The study included researchers from the Broad; the Stanford University School of Medicine; the Howard Hughes Medical Institute at Stanford; the Science for Life Laboratory in Uppsala, Sweden and Uppsala University; Wellcome Trust Sanger Institute in the United Kingdom; the HudsonAlpha Institute for Biotechnology in Alabama; the Benaroya Research Institute at Virginia Mason in Washington; the Max Planck Institute for Evolutionary Biology in Germany; the Zuckerman Research Center in New York; and the University of California, Berkeley.

Other Broad researchers who contributed to this paper include Manfred G. Grabherr, Pamela Russell, Evan Mauceli, Jeremy Johnson, Ross Swofford, Mono Pirun, Michael C. Zody, and Eric S. Lander. Members of the Broad Genome Sequencing Platform and Whole Genome Assembly Team who contributed to this paper are Jen Baldwin, Toby Bloom, David Jaffe, Robert Nicol, and Jane Wilkinson.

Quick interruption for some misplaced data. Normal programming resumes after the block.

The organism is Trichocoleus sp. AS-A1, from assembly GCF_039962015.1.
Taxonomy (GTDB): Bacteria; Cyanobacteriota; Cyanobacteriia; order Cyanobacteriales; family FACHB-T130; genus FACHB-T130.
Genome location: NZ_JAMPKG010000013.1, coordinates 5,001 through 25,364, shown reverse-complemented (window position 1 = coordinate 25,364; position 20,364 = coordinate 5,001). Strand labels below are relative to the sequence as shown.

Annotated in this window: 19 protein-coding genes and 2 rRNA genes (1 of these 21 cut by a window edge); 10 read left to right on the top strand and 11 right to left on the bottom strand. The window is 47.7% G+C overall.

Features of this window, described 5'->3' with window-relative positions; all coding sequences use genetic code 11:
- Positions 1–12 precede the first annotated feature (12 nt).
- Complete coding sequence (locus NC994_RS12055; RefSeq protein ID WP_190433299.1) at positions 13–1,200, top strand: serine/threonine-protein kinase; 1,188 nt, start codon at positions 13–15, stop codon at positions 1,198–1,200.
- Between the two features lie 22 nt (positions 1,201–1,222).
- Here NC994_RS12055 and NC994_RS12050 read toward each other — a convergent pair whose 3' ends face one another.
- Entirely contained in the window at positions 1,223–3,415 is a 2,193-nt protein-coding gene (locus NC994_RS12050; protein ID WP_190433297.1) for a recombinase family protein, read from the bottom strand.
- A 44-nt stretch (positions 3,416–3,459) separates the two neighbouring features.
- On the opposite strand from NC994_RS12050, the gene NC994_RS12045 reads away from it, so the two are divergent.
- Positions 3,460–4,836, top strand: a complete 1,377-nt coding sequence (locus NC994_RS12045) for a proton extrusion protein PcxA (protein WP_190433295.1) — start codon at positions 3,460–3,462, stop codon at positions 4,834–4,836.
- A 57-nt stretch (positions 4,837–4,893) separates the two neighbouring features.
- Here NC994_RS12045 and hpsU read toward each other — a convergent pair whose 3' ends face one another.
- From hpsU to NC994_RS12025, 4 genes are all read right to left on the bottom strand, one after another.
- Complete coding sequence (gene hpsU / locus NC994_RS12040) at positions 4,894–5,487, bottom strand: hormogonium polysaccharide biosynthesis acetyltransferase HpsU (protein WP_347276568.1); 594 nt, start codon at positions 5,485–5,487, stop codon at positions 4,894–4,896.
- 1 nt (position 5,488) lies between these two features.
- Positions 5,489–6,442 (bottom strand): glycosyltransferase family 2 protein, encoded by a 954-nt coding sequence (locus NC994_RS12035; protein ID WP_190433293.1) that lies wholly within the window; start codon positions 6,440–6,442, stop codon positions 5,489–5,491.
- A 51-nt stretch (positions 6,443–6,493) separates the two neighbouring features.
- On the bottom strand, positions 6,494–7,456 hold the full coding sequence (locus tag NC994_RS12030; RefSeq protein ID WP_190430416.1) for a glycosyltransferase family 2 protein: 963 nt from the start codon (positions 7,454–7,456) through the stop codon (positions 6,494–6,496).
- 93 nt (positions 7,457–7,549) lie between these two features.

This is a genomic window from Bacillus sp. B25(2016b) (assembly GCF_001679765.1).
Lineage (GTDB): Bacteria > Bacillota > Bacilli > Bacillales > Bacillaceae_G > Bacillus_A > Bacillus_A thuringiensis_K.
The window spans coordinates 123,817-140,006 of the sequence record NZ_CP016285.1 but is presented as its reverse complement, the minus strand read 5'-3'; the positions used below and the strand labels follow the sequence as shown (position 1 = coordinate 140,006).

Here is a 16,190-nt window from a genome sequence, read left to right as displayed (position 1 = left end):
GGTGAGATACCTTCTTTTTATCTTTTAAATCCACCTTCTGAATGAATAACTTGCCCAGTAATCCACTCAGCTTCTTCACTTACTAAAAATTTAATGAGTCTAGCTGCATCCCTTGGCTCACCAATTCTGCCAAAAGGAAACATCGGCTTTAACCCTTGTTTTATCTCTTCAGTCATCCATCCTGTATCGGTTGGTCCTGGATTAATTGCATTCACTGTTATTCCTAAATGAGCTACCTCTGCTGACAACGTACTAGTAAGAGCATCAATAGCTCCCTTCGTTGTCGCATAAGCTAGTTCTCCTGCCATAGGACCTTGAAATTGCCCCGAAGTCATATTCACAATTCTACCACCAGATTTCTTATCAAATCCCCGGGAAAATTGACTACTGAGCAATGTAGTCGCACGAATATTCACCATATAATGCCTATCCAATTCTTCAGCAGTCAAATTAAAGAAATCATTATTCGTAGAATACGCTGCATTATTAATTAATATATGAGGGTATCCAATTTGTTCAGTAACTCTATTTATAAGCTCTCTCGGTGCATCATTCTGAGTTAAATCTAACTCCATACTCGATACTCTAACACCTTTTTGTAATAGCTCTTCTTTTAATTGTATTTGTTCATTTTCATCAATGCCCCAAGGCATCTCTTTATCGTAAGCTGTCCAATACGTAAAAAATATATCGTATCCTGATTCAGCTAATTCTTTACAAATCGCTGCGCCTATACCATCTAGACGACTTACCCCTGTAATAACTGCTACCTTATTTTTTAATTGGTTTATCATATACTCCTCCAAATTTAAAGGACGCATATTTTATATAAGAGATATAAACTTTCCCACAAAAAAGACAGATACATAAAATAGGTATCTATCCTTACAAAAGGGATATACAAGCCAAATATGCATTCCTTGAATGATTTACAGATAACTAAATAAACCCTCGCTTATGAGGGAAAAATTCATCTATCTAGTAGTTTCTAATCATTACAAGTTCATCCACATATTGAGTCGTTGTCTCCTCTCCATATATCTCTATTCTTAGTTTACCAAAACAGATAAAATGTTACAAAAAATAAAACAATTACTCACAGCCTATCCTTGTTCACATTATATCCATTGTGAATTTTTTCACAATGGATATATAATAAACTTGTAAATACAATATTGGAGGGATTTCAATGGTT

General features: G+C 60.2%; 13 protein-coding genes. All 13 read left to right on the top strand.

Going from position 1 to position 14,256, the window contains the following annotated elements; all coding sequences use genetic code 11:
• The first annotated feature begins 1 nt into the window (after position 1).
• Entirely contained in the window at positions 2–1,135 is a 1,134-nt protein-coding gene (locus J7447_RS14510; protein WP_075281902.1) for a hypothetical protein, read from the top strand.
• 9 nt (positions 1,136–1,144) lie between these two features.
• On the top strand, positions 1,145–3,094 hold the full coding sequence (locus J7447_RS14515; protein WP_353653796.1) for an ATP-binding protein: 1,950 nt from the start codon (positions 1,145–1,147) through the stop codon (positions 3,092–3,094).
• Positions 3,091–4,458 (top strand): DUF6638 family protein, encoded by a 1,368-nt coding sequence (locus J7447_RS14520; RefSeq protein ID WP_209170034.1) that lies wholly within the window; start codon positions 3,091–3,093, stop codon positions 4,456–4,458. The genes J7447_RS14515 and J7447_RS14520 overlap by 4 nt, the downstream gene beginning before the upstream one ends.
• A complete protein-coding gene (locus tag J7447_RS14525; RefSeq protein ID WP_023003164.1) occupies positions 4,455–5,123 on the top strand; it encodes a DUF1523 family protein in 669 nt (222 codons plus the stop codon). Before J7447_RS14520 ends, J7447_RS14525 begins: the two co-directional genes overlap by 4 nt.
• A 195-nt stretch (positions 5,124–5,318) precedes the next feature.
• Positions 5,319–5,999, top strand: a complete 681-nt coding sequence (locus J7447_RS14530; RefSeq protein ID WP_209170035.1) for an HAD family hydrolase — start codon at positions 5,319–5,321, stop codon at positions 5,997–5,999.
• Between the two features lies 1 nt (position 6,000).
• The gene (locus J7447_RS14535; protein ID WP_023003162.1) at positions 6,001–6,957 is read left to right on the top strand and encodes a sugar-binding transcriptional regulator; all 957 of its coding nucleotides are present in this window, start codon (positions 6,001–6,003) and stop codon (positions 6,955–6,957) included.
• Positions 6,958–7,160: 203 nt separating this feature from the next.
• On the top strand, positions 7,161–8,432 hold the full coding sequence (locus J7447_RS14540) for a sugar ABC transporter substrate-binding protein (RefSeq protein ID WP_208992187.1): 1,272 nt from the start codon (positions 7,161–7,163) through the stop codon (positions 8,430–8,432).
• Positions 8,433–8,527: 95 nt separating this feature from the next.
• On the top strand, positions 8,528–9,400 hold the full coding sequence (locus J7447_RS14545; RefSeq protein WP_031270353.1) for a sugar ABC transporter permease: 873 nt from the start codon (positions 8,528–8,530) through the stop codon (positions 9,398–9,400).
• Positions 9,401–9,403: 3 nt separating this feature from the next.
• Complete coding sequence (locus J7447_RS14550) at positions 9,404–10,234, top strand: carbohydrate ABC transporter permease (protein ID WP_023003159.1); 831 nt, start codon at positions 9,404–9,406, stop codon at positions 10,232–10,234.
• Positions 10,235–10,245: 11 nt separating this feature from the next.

About the Broad Institute of Harvard and MIT

The Eli and Edythe L. Broad Institute of Harvard and MIT was launched in 2004 to empower this generation of creative scientists to transform medicine. The Broad Institute seeks to describe all the molecular components of life and their connections; discover the molecular basis of major human diseases; develop effective new approaches to diagnostics and therapeutics; and disseminate discoveries, tools, methods and data openly to the entire scientific community.

Founded by MIT, Harvard and its affiliated hospitals, and the visionary Los Angeles philanthropists Eli and Edythe L. Broad, the Broad Institute includes faculty, professional staff and students from throughout the MIT and Harvard biomedical research communities and beyond, with collaborations spanning over a hundred private and public institutions in more than 40 countries worldwide. For further information about the Broad Institute, go to